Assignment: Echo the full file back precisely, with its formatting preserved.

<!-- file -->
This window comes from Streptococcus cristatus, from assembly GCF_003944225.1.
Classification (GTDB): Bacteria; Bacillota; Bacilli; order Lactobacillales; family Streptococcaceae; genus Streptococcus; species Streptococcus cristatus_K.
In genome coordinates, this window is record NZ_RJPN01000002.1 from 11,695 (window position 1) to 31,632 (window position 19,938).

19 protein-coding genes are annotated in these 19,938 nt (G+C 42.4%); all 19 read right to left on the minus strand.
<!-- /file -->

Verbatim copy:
This window comes from Streptococcus cristatus, from assembly GCF_003944225.1.
Classification (GTDB): Bacteria; Bacillota; Bacilli; order Lactobacillales; family Streptococcaceae; genus Streptococcus; species Streptococcus cristatus_K.
In genome coordinates, this window is record NZ_RJPN01000002.1 from 11,695 (window position 1) to 31,632 (window position 19,938).

19 protein-coding genes are annotated in these 19,938 nt (G+C 42.4%); all 19 read right to left on the minus strand.